Amata joins dignataries and Korea veterans at Honor Carry Ceremony
Washington, D.C. — Congresswoman Aumua Amata attended the moving Honor Carry Ceremony on Wednesday at Joint Base Pearl Harbor-Hickam in Hawai’i receiving back the remains of Korean War fallen American soldiers repatriated from North Korea. Vice President Pence and Indo-Pacific Command (PACOM) Commander Admiral Phil Davidson, Congresswoman Tulsi Gabbard of Hawai’i, invited military officers and Korean War veterans were there to pay respects to these honored soldiers on their way to a properly marked resting place in the United States.
“This was a solemn occasion, but it is a welcome development that these soldiers are at last going home to families and descendants,” said Amata. “It was incredibly moving to observe these military honors. These soldiers sacrificed their lives in their youth or prime of life in service to our country and the cause of freedom, and we owe them a great debt.”
The American Samoan tradition of service in the U.S. military has only grown since the time of the war in Korea, where dozens of American Samoans served at the time.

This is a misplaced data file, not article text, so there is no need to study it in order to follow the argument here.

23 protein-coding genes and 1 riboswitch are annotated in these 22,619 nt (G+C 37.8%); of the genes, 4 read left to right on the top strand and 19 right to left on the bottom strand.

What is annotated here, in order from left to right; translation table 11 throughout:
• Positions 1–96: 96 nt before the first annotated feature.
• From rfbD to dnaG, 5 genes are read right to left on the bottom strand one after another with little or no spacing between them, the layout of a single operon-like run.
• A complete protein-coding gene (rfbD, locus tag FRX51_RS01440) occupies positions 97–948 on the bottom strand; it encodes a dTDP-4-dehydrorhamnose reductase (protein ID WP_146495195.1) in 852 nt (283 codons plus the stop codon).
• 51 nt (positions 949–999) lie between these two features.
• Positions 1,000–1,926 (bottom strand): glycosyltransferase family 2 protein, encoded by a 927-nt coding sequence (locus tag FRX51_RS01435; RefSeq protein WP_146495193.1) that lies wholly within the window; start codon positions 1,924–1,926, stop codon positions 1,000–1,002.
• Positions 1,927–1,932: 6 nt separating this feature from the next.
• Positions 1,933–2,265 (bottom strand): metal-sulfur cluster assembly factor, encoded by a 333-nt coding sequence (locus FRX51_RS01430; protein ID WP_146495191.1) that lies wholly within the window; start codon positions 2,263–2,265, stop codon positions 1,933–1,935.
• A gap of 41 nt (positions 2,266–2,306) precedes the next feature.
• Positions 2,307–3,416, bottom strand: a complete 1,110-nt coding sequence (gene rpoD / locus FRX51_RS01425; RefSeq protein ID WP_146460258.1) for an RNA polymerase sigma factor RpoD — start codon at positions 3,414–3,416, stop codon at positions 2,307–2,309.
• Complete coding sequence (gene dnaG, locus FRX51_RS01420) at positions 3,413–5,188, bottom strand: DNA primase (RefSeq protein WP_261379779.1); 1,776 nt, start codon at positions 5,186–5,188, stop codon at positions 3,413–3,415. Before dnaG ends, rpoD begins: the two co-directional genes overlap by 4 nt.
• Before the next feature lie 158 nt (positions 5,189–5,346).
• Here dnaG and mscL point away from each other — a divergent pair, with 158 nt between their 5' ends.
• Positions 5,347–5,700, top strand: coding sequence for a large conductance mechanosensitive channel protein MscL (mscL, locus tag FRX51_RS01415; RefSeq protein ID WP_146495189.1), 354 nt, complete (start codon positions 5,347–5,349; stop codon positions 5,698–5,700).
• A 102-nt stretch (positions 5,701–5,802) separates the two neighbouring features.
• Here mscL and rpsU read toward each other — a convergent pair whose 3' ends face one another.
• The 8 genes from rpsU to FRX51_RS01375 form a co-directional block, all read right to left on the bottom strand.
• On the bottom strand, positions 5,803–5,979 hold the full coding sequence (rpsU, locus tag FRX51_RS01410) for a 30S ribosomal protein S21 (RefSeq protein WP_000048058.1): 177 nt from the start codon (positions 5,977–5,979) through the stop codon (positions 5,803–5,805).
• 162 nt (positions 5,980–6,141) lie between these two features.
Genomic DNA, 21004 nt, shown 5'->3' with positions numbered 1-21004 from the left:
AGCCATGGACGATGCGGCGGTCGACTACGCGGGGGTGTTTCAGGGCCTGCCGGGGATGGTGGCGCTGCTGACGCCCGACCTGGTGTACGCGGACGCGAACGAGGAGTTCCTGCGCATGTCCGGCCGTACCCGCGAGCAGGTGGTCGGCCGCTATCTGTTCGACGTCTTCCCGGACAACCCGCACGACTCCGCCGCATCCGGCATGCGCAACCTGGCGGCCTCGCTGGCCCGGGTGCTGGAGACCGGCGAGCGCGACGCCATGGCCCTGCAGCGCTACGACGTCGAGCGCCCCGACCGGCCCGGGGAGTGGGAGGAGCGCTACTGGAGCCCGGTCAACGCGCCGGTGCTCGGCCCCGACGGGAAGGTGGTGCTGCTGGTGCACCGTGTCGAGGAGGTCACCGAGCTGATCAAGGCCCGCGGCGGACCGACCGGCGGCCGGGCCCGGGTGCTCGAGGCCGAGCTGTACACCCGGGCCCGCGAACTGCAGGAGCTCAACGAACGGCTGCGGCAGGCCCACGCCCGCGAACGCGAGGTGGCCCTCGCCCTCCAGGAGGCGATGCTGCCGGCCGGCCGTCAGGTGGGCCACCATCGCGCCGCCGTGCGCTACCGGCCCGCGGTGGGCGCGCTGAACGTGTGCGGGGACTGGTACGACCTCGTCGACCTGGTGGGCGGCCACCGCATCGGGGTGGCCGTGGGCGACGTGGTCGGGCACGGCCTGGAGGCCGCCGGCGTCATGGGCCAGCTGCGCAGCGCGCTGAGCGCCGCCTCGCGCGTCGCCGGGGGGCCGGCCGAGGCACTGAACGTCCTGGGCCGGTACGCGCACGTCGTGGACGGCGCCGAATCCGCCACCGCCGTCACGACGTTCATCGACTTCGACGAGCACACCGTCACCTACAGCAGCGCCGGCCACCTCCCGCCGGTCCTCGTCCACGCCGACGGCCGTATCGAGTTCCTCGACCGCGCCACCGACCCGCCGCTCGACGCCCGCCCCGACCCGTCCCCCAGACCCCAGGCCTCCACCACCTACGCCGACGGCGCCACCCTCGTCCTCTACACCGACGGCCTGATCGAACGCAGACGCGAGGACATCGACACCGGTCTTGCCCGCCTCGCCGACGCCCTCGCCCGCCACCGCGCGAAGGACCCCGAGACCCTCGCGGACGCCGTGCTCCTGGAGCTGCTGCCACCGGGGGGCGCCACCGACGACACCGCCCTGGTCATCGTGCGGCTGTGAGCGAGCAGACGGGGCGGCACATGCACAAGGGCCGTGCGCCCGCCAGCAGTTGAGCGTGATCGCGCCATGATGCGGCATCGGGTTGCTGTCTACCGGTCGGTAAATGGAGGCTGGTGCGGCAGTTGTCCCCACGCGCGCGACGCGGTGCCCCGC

Aetonu Litisoni is the only confirmed American Samoan fatality on official records for the Korean War, and several more Samoans were wounded. Sergeant Litisoni led a unit in battle honorably and fortunately his remains were recovered at the time. Today, the people of American Samoa enlist at high rates, and the Army recruiting station in our Territory ranks first in the nation in per capita enlistment.
“We pray these repatriated remains will bring additional healing to these families and be an important and lasting reminder of the sacrifice so many have made,” continued Congresswoman Amata. “At the end of the Korean War, President Eisenhower turned to the words of President Lincoln, As President Lincoln said, ‘with malice toward none, with charity for all, with firmness in the right as God gives us to see the light’ we should do all to achieve a just and lasting peace among all nations.’”
Amata was honored to spend time with Korean War veterans there to observe the Ceremony at Hickam. [courtesy photo]